Brain Boost! Try something new to keep your mind stimulated – pick up a new instrument, whip up a new recipe, or discover a new route home from work.

Power Down! Don’t take your tech to bed; pick up an old fashioned book instead. You’ll sleep better and give your imagination some exercise, too.

Check out this infographic for more gratitude ideas and information, and find more suggestions here.

Kaiser Permanente Encourages Mental Health Awareness for National Depression Screening Day

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After his wife died, Tom found himself in a very dark place and he didn’t know how to get out.

He knew he needed to do two things: Get a mental health evaluation, and if it confirmed what he already suspected was the case, he needed to get care.

“I was having some trouble with depression and anxiety,” said Tom, a Kaiser Permanente member whose real name is not being used to protect his privacy. “I was distraught after my wife passed away. I really needed someone to say, ‘Hey man, do this because you are screwing up.’ I wanted to get a handle on myself. I wanted to be less depressed. I just wanted to get a grip again.”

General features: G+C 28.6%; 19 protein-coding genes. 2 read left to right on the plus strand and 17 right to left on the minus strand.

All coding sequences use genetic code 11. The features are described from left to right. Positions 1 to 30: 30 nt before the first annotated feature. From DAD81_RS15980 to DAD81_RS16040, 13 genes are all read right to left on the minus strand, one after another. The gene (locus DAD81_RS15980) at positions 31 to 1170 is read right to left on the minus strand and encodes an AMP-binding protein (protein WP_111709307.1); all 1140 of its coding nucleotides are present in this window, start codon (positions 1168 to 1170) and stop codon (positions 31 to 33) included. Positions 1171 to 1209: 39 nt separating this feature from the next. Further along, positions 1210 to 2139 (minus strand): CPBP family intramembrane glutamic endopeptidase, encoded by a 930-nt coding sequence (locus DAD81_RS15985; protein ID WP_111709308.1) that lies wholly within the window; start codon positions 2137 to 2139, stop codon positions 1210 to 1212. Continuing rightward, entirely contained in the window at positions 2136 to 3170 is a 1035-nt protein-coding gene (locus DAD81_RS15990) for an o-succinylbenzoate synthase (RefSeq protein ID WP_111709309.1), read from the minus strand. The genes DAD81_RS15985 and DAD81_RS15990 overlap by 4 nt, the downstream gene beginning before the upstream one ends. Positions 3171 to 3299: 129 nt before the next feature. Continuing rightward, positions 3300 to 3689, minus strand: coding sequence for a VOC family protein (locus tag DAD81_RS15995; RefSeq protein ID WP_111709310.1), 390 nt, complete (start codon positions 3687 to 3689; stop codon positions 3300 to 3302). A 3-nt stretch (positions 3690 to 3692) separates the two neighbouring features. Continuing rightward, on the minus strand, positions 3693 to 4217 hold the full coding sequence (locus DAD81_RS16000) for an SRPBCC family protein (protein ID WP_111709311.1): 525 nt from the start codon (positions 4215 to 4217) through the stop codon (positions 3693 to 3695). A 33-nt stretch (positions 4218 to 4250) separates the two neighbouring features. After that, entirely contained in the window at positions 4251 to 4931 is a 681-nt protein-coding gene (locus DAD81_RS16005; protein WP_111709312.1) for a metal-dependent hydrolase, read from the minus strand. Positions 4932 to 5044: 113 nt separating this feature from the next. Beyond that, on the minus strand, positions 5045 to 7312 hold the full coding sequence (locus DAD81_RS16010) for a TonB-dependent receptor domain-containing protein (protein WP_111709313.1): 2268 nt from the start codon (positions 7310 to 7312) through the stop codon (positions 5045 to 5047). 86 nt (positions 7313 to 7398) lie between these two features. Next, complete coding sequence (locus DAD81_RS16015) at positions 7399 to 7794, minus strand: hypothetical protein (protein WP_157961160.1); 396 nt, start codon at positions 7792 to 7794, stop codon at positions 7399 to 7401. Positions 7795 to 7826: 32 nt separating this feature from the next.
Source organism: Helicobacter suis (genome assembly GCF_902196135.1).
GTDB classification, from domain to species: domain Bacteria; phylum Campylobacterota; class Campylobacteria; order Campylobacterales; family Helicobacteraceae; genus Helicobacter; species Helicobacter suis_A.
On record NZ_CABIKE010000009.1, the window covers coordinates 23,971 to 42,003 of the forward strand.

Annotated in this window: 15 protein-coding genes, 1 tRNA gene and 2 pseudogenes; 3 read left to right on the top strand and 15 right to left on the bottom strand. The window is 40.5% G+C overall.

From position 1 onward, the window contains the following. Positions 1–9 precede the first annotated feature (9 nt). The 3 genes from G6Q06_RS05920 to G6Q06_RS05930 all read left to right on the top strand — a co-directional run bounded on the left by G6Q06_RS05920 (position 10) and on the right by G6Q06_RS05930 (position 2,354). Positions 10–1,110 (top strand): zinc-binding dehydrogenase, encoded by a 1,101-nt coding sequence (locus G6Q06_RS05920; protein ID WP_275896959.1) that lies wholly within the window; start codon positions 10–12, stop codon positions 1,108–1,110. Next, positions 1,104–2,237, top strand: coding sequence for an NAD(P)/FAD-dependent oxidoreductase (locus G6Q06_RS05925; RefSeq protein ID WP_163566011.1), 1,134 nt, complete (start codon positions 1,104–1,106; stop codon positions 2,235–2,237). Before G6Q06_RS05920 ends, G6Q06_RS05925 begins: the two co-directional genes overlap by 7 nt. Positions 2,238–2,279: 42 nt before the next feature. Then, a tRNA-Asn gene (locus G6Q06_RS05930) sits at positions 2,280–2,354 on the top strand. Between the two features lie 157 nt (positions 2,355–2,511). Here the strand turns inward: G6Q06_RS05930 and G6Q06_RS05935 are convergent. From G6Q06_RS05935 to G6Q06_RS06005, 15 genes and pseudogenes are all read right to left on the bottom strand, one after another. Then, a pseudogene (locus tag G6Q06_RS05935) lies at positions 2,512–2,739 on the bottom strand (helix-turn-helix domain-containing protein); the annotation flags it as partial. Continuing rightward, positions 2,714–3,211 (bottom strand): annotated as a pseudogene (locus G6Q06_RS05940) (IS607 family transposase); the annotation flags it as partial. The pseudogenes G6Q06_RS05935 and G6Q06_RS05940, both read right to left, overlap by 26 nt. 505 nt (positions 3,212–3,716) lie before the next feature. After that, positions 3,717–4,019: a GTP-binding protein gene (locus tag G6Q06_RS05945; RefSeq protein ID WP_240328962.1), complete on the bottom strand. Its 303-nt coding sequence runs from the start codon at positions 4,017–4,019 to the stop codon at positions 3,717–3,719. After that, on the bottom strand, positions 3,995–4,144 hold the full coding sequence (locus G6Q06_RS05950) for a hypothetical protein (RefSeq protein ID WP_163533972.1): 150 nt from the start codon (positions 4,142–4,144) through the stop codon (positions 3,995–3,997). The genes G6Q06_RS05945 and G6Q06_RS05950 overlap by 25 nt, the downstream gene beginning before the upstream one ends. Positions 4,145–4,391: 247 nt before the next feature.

October 8 is a day dedicated to helping people like Tom get the help they need. This year marks the 25th observance of National Depression Screening Day, dedicated to raising awareness about the importance of screenings for depression and related mood and anxiety disorders.

blue background with circular green that makes a tree. The blue inside the green makes a person with arms raised which is the trunk of the tree with leaves. National Depression Screening Day logo.

According to Screening for Mental Health, the non-profit organization that established this annual screening day, depression screening is effective in linking at-risk individuals with treatment options. A 2009 independent research study by the University of Connecticut and commissioned by Screening for Mental Health showed that 55 percent of participants who completed an online depression screening and who agreed to participate in a follow-up survey sought depression treatment within three months of the screening.